As is more particularly illustrated by FR-A-2,230,984, these passive safety devices can be placed within certain of the nuclear fuel assemblies in the reactor core. More specifically, this document proposes placing within a tube positioned along the axis of the assembly in question, several elements made from a neutron-absorbing material or "absorbing elements", said elements being placed on a wire, above a lower abutment attached to said wire by means of a meltable or fusible material, the wire being suspended on the upper part of the tube by a meltable or fusible material.

The melting point of the meltable material exceeds the normal operating temperature of the reactor, so that the absorbing elements are normally maintained above the bundle of fuel needles positioned around the tube and within the assembly. Consequently, the absorbing elements then introduce no negative reactivity into the core.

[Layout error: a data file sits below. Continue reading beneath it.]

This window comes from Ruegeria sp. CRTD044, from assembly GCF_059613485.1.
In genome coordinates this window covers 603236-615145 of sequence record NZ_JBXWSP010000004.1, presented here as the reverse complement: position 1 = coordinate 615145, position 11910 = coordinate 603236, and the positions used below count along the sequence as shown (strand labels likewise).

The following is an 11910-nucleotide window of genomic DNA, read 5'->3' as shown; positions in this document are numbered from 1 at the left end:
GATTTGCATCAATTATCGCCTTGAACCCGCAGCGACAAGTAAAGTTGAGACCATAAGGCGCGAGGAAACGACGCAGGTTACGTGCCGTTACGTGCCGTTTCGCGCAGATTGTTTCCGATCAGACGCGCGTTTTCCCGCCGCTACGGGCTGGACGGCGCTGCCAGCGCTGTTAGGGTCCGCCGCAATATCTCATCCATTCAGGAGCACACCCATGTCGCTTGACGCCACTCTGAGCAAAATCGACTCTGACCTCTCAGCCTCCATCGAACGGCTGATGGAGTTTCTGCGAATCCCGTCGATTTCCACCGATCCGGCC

When an incident, such as the stoppage of the primary pumps of the reactor, leads to an abnormal heating of the liquid cooling metal for the core, the meltable material melts, so that the absorbing elements drop into the lower part of the tube. The arrangement is then such that these element are level with the fissile part of the reactor core. Consequently they introduce negative reactivity into the latter making it possible to stop the fission reaction in the core.

A passive safety device of this type and as described in FR-A-2,230,984 makes it possible to achieve the sought result, i.e. preventing a total failure of the control rods, combined with a partial or total loss of the liquid metal flow in the core, leading to the boiling of the liquid metal and to a power excursion. However, the integrated device proposed in said document suffers from the disadvantage of significantly reducing the power of this assembly in which it is integrated, because the number of fuel needles is significantly reduced there. Due to the fact that the sought result requires the equipping of part of the assemblies constituting the reactor core with such a device, such a power reduction is prejudicial.